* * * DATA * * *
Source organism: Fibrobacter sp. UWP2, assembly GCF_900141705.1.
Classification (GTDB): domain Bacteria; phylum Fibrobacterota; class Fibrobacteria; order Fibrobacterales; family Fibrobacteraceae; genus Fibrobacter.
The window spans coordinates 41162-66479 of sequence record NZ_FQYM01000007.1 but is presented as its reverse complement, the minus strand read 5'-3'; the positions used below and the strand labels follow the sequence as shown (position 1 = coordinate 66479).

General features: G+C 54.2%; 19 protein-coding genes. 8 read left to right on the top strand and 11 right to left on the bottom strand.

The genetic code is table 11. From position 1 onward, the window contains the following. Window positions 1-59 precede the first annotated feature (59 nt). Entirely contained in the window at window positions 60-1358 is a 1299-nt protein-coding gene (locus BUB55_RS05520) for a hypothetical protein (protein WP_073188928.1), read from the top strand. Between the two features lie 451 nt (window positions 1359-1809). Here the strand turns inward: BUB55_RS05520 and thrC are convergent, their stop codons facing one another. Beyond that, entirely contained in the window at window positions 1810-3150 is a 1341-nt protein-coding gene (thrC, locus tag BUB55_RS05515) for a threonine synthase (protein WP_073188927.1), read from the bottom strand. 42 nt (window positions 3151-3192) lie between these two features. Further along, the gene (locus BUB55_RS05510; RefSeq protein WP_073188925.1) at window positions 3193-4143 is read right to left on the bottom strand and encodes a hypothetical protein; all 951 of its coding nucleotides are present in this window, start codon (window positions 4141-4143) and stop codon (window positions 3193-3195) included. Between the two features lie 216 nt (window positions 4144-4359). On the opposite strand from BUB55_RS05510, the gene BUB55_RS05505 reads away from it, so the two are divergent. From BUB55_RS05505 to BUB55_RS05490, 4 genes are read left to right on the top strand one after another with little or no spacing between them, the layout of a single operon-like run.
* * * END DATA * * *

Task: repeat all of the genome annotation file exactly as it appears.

Source organism: Fibrobacter sp. UWP2, assembly GCF_900141705.1.
Classification (GTDB): domain Bacteria; phylum Fibrobacterota; class Fibrobacteria; order Fibrobacterales; family Fibrobacteraceae; genus Fibrobacter.
The window spans coordinates 41162-66479 of sequence record NZ_FQYM01000007.1 but is presented as its reverse complement, the minus strand read 5'-3'; the positions used below and the strand labels follow the sequence as shown (position 1 = coordinate 66479).

General features: G+C 54.2%; 19 protein-coding genes. 8 read left to right on the top strand and 11 right to left on the bottom strand.

The genetic code is table 11. From position 1 onward, the window contains the following. Window positions 1-59 precede the first annotated feature (59 nt). Entirely contained in the window at window positions 60-1358 is a 1299-nt protein-coding gene (locus BUB55_RS05520) for a hypothetical protein (protein WP_073188928.1), read from the top strand. Between the two features lie 451 nt (window positions 1359-1809). Here the strand turns inward: BUB55_RS05520 and thrC are convergent, their stop codons facing one another. Beyond that, entirely contained in the window at window positions 1810-3150 is a 1341-nt protein-coding gene (thrC, locus tag BUB55_RS05515) for a threonine synthase (protein WP_073188927.1), read from the bottom strand. 42 nt (window positions 3151-3192) lie between these two features. Further along, the gene (locus BUB55_RS05510; RefSeq protein WP_073188925.1) at window positions 3193-4143 is read right to left on the bottom strand and encodes a hypothetical protein; all 951 of its coding nucleotides are present in this window, start codon (window positions 4141-4143) and stop codon (window positions 3193-3195) included. Between the two features lie 216 nt (window positions 4144-4359). On the opposite strand from BUB55_RS05510, the gene BUB55_RS05505 reads away from it, so the two are divergent. From BUB55_RS05505 to BUB55_RS05490, 4 genes are read left to right on the top strand one after another with little or no spacing between them, the layout of a single operon-like run.